37-year-old Washington resident Lucas Werner runs a website and a Facebook page touting his belief that younger women produce healthier babies with older men, so it probably comes as no surprise that when he encountered a teen barista at a Spokane Starbucks, he asked her out. Werner, who describes himself on his Facebook profile as "a scientist without a degree in science," explained in a post that the teen barista said he was funny so, after finishing his hot chocolate, he wrote her a note asking her to dinner. The next day when he went to the store, a police officer told him he was banned from the premises.
Werner now feels that this is a case of age discrimination because for someone to work at Starbucks, they have to be 16, which is also the legal age of consent in Washington. He claims there was nothing creepy about him asking out the young teen and since she is an adult, he did nothing wrong that would warrant being banned.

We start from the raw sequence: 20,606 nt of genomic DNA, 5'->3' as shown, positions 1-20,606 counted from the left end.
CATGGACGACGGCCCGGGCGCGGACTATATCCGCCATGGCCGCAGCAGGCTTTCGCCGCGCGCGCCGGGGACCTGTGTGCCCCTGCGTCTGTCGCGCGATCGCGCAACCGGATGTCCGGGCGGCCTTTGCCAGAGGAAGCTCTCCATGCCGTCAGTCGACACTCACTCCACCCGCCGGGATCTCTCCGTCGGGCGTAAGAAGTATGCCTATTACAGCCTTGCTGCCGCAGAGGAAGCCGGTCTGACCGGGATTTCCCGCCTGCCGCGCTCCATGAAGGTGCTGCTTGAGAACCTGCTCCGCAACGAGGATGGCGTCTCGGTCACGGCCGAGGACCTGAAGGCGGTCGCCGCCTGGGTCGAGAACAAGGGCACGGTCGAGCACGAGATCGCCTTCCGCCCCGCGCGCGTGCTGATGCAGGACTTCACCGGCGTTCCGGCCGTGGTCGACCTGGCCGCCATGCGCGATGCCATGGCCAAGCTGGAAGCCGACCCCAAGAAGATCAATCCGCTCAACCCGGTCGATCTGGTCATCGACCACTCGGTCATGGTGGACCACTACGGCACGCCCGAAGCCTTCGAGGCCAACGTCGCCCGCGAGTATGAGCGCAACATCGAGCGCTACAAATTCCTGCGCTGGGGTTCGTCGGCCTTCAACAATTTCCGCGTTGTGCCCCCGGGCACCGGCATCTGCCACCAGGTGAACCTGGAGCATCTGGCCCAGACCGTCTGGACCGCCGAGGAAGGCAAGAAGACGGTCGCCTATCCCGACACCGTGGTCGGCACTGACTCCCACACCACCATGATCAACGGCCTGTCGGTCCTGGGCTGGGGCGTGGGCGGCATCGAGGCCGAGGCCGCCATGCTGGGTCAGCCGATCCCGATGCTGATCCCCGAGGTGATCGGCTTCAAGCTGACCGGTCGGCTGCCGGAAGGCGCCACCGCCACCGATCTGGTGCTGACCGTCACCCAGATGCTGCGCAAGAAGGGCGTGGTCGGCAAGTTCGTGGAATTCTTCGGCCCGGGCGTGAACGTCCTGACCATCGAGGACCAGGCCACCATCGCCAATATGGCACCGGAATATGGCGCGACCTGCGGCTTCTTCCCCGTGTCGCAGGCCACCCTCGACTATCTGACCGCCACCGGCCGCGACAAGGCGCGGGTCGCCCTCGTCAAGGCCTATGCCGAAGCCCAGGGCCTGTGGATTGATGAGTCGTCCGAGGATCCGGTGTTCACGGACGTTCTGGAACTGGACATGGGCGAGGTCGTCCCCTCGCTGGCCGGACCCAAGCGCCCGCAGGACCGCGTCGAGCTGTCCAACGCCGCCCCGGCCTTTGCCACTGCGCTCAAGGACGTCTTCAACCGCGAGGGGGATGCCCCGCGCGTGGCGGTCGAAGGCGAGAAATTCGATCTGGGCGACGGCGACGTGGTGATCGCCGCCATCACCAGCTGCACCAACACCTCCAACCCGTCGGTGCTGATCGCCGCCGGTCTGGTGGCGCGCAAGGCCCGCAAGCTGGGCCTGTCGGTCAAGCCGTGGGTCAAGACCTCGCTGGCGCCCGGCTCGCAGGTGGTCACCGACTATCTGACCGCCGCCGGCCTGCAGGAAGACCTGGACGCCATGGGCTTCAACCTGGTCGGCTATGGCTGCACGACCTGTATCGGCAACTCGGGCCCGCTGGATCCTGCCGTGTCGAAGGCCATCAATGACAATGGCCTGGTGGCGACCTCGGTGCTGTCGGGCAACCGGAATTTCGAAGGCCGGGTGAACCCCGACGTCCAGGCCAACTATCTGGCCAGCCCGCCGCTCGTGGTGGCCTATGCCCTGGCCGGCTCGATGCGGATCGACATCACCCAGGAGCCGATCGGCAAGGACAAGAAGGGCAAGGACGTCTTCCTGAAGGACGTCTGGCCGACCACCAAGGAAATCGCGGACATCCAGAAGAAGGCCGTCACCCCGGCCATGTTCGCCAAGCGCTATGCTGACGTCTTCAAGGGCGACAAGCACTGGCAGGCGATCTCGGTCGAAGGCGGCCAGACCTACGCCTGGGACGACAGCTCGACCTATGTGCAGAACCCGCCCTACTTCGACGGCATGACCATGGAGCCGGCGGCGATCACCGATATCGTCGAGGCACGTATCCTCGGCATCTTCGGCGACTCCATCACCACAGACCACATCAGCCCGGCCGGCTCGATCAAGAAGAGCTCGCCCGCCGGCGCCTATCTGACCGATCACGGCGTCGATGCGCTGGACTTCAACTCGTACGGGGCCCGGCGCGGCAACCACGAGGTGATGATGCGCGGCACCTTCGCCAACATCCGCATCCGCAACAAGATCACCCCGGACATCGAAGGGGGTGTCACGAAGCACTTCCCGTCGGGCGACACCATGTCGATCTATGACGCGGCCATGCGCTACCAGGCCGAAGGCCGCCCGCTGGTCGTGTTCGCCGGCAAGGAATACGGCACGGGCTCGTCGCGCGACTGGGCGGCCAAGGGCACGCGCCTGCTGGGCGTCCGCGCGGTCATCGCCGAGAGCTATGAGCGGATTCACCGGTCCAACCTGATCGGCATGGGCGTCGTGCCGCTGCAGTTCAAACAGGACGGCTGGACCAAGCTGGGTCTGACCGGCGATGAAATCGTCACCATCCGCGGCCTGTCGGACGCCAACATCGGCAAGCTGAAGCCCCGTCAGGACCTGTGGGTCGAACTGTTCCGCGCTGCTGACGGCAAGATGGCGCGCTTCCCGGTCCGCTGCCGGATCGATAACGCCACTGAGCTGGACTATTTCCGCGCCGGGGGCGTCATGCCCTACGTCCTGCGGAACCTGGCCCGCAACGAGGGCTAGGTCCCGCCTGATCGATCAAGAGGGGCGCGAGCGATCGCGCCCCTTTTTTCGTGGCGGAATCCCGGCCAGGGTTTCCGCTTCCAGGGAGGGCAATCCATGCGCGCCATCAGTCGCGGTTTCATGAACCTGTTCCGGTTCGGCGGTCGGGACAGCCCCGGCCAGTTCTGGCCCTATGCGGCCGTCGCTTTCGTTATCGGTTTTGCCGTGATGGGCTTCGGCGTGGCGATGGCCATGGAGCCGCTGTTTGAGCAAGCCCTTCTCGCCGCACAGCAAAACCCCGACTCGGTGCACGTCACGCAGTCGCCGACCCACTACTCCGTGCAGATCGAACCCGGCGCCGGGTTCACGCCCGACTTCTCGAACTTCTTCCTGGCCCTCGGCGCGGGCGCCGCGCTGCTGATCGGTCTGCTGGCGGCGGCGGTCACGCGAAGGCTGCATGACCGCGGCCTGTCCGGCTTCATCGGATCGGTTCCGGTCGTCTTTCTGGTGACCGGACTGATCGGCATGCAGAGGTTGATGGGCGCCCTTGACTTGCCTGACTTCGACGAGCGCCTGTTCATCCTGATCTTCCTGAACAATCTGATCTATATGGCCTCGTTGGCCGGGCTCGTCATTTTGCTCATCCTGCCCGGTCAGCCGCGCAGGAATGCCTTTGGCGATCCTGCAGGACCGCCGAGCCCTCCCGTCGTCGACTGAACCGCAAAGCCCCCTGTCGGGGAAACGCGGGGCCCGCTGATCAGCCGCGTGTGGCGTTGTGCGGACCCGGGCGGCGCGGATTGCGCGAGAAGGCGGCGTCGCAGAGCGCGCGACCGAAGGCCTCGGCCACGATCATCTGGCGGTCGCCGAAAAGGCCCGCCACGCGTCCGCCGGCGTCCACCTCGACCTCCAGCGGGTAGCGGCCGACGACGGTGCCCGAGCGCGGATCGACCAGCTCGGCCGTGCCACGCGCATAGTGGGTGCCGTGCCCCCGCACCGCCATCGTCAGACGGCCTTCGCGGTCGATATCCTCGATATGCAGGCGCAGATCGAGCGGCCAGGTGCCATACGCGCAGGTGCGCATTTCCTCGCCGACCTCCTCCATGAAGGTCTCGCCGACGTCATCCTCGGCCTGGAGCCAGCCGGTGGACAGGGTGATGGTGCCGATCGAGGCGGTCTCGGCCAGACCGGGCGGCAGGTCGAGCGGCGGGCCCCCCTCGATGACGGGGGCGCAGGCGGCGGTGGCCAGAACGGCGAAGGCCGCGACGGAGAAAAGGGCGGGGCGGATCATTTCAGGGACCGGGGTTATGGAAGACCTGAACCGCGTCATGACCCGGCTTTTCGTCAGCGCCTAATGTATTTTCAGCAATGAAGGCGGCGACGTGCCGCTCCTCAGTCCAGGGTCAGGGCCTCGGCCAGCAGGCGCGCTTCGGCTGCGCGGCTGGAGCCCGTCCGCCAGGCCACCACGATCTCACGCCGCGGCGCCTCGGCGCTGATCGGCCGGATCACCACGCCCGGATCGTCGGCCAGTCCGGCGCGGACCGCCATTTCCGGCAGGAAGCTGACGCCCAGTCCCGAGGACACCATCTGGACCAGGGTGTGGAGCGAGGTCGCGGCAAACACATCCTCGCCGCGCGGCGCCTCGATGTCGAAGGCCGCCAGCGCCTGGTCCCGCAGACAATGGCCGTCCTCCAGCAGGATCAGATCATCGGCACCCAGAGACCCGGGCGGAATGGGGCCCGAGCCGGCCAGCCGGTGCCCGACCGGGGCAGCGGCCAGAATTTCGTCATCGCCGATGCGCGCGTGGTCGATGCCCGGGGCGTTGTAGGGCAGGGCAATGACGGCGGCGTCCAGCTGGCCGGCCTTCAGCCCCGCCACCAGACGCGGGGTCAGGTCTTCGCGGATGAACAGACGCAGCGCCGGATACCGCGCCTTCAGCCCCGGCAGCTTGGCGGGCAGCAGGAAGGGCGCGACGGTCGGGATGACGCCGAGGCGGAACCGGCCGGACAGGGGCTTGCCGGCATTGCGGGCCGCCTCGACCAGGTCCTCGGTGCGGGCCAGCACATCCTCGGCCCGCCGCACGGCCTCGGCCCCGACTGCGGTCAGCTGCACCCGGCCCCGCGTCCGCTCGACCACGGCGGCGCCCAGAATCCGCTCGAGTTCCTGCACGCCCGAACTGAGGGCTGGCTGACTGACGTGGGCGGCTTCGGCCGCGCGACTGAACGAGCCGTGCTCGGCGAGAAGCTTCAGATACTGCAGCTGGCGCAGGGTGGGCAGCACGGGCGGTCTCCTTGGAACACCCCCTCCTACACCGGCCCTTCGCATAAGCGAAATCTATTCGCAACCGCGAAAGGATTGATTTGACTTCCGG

The coffee brand disagreed and in an email to The Spokesman Review said, "We have no tolerance for any such inappropriate behavior or harassment, and we will continue to support our store partners." They also have the right to ban someone from their property if they choose to.
Lucas' website, called Conversation Our Age, is no longer available, but before it went down it included a note the 37-year-old penned asking millennial women to date him. There were also links to articles about how older fathers have babies who wind up living longer lives because they produce kids with longer telomeres, the part of the human chromosome that controls aging.
As yet, Werner hasn't responded to media requests for a comment.
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